“Will check tomorrow, gotta go now. Dog gets vaccinated”
I guess we’ll have to figure this out then, let’s start by re-importing the database backup again.
16:52 – Done.
Four hours later and no further, we’re back at square one.
Poor Stefan. Thank God the future has finally arrived. Today, he is working for our customers with the help of modern deployment solutions – so that his 2012 nightmare never, ever repeats itself.
With the help of Continuous Integration and Continuous Delivery, our team is able to design a cost-optimized solution, with an individual infrastructure that complies to your specifications. This enables a greater level of flexibility for development teams to modify small parts of the code and, ideally, test them automatically.
Our role in this?
We offer a competitive advantage: On the one hand, your product is always up-to-date with the use of CI and CD. In addition, the time-to-market of new features is significantly reduced, while enabling developers to resolve bugs and security holes with ease.
We’ll put together the necessary infrastructure according to your wishes, specifications and needs in a cost-efficient way. We ensure the smooth-running of the systems and provide support for new developers. To begin, commission the one-time setup as part of your existing maintenance contract and let’s talk about your status quo.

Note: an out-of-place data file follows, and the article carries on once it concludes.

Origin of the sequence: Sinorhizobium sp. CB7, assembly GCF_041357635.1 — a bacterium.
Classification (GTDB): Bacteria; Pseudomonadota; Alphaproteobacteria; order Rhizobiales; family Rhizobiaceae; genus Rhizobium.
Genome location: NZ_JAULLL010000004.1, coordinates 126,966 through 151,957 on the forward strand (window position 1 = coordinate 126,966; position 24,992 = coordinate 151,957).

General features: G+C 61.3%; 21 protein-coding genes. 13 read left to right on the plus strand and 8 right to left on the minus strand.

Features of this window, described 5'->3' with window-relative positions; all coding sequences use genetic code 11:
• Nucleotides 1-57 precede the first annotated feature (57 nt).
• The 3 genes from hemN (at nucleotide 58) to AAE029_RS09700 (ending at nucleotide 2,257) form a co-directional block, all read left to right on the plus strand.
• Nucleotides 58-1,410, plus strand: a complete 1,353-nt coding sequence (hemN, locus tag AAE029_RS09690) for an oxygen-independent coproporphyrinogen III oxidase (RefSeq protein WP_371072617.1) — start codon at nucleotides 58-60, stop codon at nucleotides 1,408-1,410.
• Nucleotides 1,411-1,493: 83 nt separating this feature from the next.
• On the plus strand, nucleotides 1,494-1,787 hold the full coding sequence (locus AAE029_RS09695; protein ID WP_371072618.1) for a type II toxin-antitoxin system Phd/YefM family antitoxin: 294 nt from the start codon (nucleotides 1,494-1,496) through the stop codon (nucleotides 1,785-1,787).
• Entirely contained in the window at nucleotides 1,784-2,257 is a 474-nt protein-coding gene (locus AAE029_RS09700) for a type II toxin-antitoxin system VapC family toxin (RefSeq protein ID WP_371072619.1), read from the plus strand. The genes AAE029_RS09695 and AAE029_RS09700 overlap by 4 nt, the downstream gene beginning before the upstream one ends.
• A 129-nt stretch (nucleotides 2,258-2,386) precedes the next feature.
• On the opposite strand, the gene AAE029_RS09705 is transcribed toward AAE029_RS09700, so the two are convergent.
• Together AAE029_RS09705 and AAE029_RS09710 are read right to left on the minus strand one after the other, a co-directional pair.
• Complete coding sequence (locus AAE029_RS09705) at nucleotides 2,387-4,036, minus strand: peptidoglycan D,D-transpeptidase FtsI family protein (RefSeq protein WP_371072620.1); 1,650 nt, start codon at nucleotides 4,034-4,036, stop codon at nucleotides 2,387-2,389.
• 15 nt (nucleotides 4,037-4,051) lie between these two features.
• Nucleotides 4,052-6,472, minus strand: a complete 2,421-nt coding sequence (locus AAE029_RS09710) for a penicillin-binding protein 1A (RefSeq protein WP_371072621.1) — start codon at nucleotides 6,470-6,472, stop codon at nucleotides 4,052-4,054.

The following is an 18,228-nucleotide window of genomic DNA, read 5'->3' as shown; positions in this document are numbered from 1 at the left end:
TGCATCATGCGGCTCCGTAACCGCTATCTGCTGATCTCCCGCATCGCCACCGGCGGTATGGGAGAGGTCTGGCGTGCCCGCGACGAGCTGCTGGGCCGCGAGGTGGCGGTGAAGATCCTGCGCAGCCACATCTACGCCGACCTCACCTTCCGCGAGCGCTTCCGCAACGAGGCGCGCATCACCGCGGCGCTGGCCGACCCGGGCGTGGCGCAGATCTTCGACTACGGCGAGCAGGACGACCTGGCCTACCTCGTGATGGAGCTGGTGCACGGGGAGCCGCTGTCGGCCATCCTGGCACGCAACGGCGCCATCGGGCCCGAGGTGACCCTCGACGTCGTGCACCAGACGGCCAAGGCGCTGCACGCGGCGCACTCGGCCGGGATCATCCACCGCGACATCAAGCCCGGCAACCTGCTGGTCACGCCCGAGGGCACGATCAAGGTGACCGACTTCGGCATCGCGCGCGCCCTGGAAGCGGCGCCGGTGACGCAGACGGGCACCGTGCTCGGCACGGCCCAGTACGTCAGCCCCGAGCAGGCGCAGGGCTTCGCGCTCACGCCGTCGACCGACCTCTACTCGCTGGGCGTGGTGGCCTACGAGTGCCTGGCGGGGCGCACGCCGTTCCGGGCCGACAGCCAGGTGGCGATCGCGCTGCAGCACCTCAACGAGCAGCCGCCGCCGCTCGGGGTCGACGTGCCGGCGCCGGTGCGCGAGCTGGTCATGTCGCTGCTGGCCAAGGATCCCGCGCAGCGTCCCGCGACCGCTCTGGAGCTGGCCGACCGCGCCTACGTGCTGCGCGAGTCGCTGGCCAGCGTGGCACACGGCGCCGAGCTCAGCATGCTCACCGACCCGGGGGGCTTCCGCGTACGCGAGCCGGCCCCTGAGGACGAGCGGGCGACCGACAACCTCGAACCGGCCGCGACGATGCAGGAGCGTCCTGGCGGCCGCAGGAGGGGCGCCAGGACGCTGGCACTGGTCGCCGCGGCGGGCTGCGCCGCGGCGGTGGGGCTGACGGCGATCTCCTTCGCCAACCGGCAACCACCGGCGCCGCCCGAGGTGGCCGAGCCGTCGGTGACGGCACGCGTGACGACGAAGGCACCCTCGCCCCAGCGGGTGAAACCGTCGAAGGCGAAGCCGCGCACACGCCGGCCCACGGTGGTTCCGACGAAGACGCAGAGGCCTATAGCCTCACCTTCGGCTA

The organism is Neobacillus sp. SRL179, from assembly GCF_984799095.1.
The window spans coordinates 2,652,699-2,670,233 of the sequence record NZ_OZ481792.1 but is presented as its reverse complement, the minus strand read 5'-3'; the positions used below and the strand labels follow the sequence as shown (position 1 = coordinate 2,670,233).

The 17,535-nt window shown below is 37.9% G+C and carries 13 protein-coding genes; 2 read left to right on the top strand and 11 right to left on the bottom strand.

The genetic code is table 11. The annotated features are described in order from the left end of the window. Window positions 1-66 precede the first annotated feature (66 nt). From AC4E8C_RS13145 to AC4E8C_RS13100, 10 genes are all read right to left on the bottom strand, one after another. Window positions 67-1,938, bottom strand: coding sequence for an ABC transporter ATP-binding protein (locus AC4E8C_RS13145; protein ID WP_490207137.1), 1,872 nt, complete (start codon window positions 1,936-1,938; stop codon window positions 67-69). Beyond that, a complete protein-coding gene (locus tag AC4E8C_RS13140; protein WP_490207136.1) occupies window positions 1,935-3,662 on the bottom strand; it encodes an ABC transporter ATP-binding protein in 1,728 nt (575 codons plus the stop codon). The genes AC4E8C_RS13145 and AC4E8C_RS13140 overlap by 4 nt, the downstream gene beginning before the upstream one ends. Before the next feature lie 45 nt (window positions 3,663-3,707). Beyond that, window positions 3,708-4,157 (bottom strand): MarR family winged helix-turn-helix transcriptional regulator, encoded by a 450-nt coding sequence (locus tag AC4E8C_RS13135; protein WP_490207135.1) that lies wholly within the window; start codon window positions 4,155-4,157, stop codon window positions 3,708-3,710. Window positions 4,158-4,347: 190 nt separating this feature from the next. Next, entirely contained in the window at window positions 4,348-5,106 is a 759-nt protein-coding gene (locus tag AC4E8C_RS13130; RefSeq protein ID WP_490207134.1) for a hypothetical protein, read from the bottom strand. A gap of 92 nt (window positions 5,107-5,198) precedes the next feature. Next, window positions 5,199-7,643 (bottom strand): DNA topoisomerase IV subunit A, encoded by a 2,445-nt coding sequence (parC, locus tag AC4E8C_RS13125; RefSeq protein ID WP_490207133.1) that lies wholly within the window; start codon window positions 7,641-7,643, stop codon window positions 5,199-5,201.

CI / CD / DevOps in a nutshell:
Advantages of CI / CD for developers:
- Code changes are easier to track. e.g. errors can be detected quickly; the management of code becomes clearer
- Developers can concentrate on writing code with a lesser emphasis on deployment
- Deployments are automated
- No loose ends due to lengthy release procedures
- Less manual code review
Advantages of CI / CD for our customers:
- Get your product up-to-date fast and efficiently
- New features are quicker to the market (competitive advantage)
- Bugs and security holes can be faster resolved
Want to switch to DevOps, Continuous Integration and Continuous Deployment?
Great! Contact us now, to discuss the status of your project.